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Original Contribution
May 2011

Statin Use Following Intracerebral Hemorrhage: A Decision Analysis

Author Affiliations

Author Affiliations: Hemorrhagic Stroke Research Program, Department of Neurology, Massachusetts General Hospital, and Harvard Medical School, Boston, Massachusetts (Drs Westover, Bianchi, and Greenberg); and Division of General Internal Medicine and Center for Clinical Effectiveness, University of Cincinnati, Cincinnati, Ohio (Dr Eckman).

Arch Neurol. 2011;68(5):573-579. doi:10.1001/archneurol.2010.356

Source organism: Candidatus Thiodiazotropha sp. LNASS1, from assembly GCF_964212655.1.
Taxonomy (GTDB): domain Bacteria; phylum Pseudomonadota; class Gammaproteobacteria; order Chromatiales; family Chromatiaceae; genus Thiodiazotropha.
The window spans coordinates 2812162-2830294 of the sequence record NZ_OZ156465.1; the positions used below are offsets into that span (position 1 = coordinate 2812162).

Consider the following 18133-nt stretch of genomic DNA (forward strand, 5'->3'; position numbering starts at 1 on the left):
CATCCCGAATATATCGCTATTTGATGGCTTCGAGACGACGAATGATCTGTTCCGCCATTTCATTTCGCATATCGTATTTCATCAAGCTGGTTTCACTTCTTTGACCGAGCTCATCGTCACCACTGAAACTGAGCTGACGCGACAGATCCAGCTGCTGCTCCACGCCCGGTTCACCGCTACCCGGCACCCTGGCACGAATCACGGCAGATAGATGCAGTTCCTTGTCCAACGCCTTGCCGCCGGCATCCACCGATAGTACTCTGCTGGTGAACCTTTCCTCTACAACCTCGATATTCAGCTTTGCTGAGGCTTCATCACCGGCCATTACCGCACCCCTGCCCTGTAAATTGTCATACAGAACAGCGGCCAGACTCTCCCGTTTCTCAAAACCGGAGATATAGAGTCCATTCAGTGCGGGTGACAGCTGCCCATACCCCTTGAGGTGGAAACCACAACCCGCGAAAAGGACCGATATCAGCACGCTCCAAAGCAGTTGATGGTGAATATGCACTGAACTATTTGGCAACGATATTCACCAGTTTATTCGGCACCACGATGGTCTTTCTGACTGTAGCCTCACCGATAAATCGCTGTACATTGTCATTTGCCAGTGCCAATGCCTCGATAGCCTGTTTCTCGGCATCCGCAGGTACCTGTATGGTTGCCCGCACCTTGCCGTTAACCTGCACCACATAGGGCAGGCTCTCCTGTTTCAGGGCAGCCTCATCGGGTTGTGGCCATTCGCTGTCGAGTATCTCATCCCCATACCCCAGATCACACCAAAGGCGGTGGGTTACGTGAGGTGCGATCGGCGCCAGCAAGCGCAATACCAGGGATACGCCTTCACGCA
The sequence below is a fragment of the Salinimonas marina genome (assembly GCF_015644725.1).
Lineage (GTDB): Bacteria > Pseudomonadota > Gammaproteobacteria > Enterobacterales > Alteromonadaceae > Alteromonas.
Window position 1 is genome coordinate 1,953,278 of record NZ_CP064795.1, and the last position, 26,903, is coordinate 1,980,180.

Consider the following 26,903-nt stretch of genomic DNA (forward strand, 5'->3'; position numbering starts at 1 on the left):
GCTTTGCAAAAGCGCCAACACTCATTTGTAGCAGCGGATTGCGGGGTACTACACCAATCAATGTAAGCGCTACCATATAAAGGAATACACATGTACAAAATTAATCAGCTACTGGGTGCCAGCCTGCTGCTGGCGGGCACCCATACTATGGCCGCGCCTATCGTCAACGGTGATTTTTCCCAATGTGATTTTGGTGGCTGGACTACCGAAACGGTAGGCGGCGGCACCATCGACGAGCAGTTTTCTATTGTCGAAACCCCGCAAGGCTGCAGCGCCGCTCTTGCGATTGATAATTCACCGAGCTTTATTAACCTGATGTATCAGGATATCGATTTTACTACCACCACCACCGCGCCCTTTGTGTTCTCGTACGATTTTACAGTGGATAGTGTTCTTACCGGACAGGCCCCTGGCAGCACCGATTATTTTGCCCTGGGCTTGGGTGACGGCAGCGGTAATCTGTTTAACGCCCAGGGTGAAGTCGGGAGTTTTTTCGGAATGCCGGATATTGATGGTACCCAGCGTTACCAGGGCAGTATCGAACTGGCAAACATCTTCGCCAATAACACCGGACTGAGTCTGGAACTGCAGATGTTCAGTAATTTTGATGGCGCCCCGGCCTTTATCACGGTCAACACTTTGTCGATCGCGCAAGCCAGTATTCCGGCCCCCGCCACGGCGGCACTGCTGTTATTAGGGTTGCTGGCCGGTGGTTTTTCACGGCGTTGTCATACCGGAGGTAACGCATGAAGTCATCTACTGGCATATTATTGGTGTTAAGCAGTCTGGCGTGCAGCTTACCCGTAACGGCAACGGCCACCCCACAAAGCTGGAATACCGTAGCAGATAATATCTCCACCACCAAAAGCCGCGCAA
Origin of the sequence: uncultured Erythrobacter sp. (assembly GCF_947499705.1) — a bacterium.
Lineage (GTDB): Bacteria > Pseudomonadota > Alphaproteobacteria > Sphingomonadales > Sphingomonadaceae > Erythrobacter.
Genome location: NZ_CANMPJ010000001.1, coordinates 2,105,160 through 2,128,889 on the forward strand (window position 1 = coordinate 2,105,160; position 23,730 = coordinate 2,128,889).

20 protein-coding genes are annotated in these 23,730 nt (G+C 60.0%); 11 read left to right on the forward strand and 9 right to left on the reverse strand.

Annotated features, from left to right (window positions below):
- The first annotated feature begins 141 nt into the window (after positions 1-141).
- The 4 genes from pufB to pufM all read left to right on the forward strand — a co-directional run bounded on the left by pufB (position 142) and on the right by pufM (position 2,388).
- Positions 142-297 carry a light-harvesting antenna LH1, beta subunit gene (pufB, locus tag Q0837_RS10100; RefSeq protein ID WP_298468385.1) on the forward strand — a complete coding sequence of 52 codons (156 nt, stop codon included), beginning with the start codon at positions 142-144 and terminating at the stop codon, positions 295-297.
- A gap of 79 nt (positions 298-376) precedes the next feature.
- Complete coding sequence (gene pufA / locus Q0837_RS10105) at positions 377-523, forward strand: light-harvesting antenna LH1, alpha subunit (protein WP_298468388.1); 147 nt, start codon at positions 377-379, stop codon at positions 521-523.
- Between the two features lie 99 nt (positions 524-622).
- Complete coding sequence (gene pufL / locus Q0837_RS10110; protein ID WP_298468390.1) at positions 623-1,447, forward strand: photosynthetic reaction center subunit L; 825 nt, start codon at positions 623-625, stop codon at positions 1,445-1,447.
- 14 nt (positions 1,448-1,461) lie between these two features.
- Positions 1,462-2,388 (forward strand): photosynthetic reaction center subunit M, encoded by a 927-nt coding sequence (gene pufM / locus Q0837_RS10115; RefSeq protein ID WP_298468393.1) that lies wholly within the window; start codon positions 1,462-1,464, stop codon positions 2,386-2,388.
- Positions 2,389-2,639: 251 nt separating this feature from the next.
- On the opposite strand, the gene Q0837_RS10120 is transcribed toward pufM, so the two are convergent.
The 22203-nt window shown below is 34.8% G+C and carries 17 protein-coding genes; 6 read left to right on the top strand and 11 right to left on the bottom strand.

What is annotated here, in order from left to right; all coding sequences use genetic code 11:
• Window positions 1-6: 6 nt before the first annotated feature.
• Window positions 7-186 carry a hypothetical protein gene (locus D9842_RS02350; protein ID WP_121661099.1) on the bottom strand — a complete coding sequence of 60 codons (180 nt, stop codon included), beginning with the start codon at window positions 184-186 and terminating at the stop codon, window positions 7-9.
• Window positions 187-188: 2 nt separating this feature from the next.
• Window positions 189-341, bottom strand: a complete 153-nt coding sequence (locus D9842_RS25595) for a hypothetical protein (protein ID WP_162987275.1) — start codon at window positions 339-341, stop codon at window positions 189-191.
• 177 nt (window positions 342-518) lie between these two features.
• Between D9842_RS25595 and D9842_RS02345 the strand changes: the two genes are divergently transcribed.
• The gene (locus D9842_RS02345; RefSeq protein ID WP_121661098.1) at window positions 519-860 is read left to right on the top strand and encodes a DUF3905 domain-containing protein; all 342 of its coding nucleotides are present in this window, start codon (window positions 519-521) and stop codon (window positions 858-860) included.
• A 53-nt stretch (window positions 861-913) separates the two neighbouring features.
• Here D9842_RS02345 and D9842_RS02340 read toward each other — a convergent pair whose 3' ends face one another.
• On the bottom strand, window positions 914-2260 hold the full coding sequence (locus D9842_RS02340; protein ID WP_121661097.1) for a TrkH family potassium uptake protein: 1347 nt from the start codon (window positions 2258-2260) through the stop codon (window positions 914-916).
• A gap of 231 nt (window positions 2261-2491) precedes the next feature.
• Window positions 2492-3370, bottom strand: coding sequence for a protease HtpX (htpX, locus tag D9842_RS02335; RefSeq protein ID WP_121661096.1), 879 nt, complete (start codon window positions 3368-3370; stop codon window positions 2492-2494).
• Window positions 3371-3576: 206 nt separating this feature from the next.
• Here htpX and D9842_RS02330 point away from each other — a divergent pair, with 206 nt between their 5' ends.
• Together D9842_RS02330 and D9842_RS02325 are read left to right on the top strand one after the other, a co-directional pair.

Although the benefits of 3-hydroxy-3-methylglutaryl coenzyme A reductase inhibitors (statins) for reducing risk of cardiac and cerebrovascular disease are well established,1,2 more widespread use of statin therapy remains controversial. A particular subgroup of patients for whom the advisability of statin use is unclear are those at high risk for intracerebral hemorrhage (ICH).3 The reason for added concern is the increased incidence of ICH observed among subjects randomized to statin therapy in a clinical trial of secondary stroke prevention.2,4 This risk amplification might have greatest relevance to patients at high risk for hemorrhage by virtue of prior ICH, particularly hemorrhages in lobar brain regions characteristic of the degenerative vascular condition cerebral amyloid angiopathy.5,6 Because ICH survivors commonly have comorbid cardiovascular risk factors that would otherwise warrant cholesterol-lowering medication, it is important to weigh the risks and benefits of statin therapy in this population.

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